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Published: 1/10/2013

The Animal: Just another retread from the Sandler factory

BY CHRISTY LEMIRE
ASSOCIATED PRESS

There comes a time when a movie critic must throw down her pen and self-satisfied smirk and surrender to the juggernaut.

That time came during a screening of The Animal.

The theater was so packed, children sat in the aisles and couples lined the walls. As Rob Schneider growled and barked and whinnied and galloped - because he plays a guy who has had animal organs transplanted into his body, duh - enraptured audience members howled along with him, physically doubling over with laughter.

And that's when you know that no matter what you write, people will scurry to this movie in droves.

The Animal is the latest offering from Adam Sandler's Happy Madison Productions. Sandler again serves as executive producer, as he did earlier this year on Joe Dirt and on 1999's Deuce Bigalow: Male Gigolo.

There's no point in mentioning that the humor is raunchy. It would be noteworthy if the humor weren't raunchy.

The Animal is basically a recycled version of the other movies Sandler and his fellow Saturday Night Live alumni have stitched together.

It's a lot like Deuce Bigalow, which also starred Schneider and grossed more than $60 million. Instead of playing a gigolo who stumbles from one bizarre situation to the next, he plays a guy who undergoes surgery after a car accident and now has a body jammed with animal organs. Then he stumbles from one bizarre situation to the next.

It's also a lot like Joe Dirt, in which David Spade starred as a redneck who maintains his plucky demeanor despite being humiliated and abused at every turn.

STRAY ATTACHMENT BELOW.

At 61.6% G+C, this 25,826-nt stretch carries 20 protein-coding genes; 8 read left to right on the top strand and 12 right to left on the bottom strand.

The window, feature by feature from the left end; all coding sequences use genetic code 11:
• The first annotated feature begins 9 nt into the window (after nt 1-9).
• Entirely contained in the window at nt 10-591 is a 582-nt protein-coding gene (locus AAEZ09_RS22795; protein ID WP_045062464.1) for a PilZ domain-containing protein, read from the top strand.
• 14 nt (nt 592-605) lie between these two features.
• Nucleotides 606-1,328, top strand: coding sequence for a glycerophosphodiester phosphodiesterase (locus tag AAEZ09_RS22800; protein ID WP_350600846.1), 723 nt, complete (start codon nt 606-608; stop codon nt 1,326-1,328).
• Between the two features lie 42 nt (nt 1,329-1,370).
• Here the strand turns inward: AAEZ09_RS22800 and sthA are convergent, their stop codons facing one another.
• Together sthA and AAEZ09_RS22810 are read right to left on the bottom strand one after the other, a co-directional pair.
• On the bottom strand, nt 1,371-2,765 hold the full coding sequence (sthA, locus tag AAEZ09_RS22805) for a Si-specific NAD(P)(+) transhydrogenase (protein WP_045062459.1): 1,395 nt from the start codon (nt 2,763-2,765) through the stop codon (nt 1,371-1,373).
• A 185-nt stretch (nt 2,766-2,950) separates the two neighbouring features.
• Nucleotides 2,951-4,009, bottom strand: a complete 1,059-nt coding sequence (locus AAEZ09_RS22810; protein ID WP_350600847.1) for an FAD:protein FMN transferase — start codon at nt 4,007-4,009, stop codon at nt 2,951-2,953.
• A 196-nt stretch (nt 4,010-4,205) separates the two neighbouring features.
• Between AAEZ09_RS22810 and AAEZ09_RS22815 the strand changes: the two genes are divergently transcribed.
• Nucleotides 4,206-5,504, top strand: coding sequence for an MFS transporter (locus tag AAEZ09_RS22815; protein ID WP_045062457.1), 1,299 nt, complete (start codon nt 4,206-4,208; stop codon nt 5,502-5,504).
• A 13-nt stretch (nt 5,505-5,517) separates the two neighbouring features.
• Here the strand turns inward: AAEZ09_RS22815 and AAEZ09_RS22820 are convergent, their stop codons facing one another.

Schneider's new character, Marvin Mange (Get it? Like a mangy dog?), is a police evidence file clerk who's a total loser. Dogs attack him, children throw food at him, and he's notorious for peeing in his pants at police academy tryouts. But he keeps hope alive because he wants to be a cop like his dad. How touching.

He becomes stronger and more confident after a mad scientist (Australian actor Michael Caton) experiments on him with the organ transplants. The usual gross-out hilarity ensues.

The only variable here is the big-screen debut of Colleen Haskell, the darling of the first season of Survivor. With her knockout looks and sunny disposition, Haskell made it to week 11 of the 13-week series before the tribe snuffed out her torch.

Here, as a volunteer at an animal shelter, her torch never gets fired up in the first place. She's cute but vacant. No matter what happens, she smiles that big, adorable smile that makes her eyes get all squinty. Worst of all, she has to kiss Schneider! Ewww.

There is one amusing moment, in which Marvin visits the animal shelter and brawls with an orangutan. It's funny because the orangutan has great personality and comic timing - Schneider just happens to be in the scene, too.

In a supporting role, Ed Asner is seriously slumming as a clueless police chief (it's embarrassing to watch). And Guy Torry, who performed on the hilarious "Kings of Comedy" tour, is stuck with a running joke that's not funny the first time about receiving special treatment because he's black.

The Animal is the first feature from director Luke Greenfield. The movie's production notes say that at age 16, Greenfield got a two-page handwritten letter from Steven Spielberg, praising his high school films and urging him to stick with filmmaking. Just a hunch, but this probably isn't what Spielberg had in mind.



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